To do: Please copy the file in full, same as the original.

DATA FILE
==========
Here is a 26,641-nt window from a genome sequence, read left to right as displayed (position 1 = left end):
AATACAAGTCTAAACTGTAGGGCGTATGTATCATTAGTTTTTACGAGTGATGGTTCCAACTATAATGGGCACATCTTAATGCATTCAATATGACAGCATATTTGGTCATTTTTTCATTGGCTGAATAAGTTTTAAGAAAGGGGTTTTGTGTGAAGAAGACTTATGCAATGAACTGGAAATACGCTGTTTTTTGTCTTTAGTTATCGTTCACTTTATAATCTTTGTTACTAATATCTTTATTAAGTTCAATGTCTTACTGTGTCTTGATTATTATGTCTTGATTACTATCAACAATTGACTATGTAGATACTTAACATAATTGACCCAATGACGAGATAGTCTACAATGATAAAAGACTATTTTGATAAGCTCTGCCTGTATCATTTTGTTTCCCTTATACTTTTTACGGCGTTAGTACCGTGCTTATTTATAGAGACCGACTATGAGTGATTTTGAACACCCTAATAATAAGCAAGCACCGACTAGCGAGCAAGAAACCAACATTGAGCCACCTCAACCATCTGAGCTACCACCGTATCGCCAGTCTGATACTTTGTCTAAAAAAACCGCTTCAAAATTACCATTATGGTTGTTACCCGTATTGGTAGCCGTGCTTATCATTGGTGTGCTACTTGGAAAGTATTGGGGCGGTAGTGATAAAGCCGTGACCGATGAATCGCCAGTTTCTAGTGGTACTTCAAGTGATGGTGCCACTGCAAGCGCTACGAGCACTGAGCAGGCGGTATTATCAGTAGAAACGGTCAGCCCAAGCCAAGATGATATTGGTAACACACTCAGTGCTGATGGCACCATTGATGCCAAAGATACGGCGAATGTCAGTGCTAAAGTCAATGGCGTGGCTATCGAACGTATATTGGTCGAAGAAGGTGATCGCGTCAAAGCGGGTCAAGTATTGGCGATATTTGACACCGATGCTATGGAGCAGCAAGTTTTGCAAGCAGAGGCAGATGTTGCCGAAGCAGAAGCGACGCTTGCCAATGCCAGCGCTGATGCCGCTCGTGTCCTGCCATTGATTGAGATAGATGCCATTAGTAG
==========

Here is a 26,641-nt window from a genome sequence, read left to right as displayed (position 1 = left end):
AATACAAGTCTAAACTGTAGGGCGTATGTATCATTAGTTTTTACGAGTGATGGTTCCAACTATAATGGGCACATCTTAATGCATTCAATATGACAGCATATTTGGTCATTTTTTCATTGGCTGAATAAGTTTTAAGAAAGGGGTTTTGTGTGAAGAAGACTTATGCAATGAACTGGAAATACGCTGTTTTTTGTCTTTAGTTATCGTTCACTTTATAATCTTTGTTACTAATATCTTTATTAAGTTCAATGTCTTACTGTGTCTTGATTATTATGTCTTGATTACTATCAACAATTGACTATGTAGATACTTAACATAATTGACCCAATGACGAGATAGTCTACAATGATAAAAGACTATTTTGATAAGCTCTGCCTGTATCATTTTGTTTCCCTTATACTTTTTACGGCGTTAGTACCGTGCTTATTTATAGAGACCGACTATGAGTGATTTTGAACACCCTAATAATAAGCAAGCACCGACTAGCGAGCAAGAAACCAACATTGAGCCACCTCAACCATCTGAGCTACCACCGTATCGCCAGTCTGATACTTTGTCTAAAAAAACCGCTTCAAAATTACCATTATGGTTGTTACCCGTATTGGTAGCCGTGCTTATCATTGGTGTGCTACTTGGAAAGTATTGGGGCGGTAGTGATAAAGCCGTGACCGATGAATCGCCAGTTTCTAGTGGTACTTCAAGTGATGGTGCCACTGCAAGCGCTACGAGCACTGAGCAGGCGGTATTATCAGTAGAAACGGTCAGCCCAAGCCAAGATGATATTGGTAACACACTCAGTGCTGATGGCACCATTGATGCCAAAGATACGGCGAATGTCAGTGCTAAAGTCAATGGCGTGGCTATCGAACGTATATTGGTCGAAGAAGGTGATCGCGTCAAAGCGGGTCAAGTATTGGCGATATTTGACACCGATGCTATGGAGCAGCAAGTTTTGCAAGCAGAGGCAGATGTTGCCGAAGCAGAAGCGACGCTTGCCAATGCCAGCGCTGATGCCGCTCGTGTCCTGCCATTGATTGAGATAGATGCCATTAGTAG